ICMP is a communication protocol designed to send a packet to a remote host and receive a response.

ARP has no relevance outside of the current network segment or across any type of router, because the information is not exchanged. ARP works by caching IP->HW address information; recent changes to the network may not be identified.

All arping does is forces a check for the association (by sending a broadcast packet) requesting a resolution for the IP address, and it expects the hardware ethernet address in response. The response to that broadcast information may not come from the true host (although arping will report the resoinse source). But it's perfectly possible for the response to come from a router or other host on the network; the response could even have been masqueraded to appear to come from your host. And that host may be mistaken about the association anyway, because the only data it has is in a cache which may be out of date.

Because arping is limited to broadcasting for IP->HW data it is completely unable to verify the *actual* availability of the host. The host could be down, have recently disconnected from the network, or arping may report erroneous unavailability just because it never got a response for the association request.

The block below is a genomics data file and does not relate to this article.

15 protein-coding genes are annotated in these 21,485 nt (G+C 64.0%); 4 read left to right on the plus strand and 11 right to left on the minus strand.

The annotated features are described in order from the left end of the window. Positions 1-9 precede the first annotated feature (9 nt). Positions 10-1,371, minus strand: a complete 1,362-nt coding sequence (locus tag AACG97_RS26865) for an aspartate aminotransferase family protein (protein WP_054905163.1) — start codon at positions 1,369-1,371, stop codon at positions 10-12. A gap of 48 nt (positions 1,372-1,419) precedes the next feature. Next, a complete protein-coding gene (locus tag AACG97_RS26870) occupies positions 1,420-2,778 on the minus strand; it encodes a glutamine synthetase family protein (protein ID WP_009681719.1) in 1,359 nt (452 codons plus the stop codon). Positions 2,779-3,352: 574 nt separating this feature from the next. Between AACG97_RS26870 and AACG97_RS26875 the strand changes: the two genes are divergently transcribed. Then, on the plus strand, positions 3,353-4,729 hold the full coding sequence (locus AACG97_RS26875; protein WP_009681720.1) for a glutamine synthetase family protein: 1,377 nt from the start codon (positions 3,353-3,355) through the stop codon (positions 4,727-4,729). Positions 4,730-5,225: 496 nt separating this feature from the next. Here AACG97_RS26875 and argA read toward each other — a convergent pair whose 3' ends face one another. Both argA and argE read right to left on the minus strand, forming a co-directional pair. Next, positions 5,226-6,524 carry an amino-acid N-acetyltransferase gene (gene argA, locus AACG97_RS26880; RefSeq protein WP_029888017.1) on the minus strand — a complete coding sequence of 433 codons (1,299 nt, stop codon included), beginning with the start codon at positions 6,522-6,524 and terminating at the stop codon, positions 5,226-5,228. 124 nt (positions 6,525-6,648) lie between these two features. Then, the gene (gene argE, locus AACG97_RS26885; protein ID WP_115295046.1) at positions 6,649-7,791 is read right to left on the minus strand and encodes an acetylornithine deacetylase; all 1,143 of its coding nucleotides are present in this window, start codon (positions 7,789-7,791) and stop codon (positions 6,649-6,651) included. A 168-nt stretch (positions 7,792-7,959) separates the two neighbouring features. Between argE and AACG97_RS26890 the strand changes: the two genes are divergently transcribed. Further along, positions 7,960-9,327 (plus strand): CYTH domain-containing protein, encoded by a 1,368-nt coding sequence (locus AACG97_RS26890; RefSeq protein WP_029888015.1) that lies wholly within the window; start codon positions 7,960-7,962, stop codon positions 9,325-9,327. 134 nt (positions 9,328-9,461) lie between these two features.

For example, arping will be unable to verify if localhost is available, because 127.0.0.1 is never associated with your hardware ethernet address; it's a purely logical association within the network drivers/kernel.

Basically, using ARP and arping is about as useful as looking up the contents of your<nobr> <wbr></nobr>/etc/ethers on the basis that the information in there *may* be correct. Looking in<nobr> <wbr></nobr>/etc/ethers won't tell you the availability of the host you are looking for either.

Since arping is unable to communicate beyond your local segment or router, using arping for anything beyond checking hardware ethernet->IP addresses is a complete waste of time.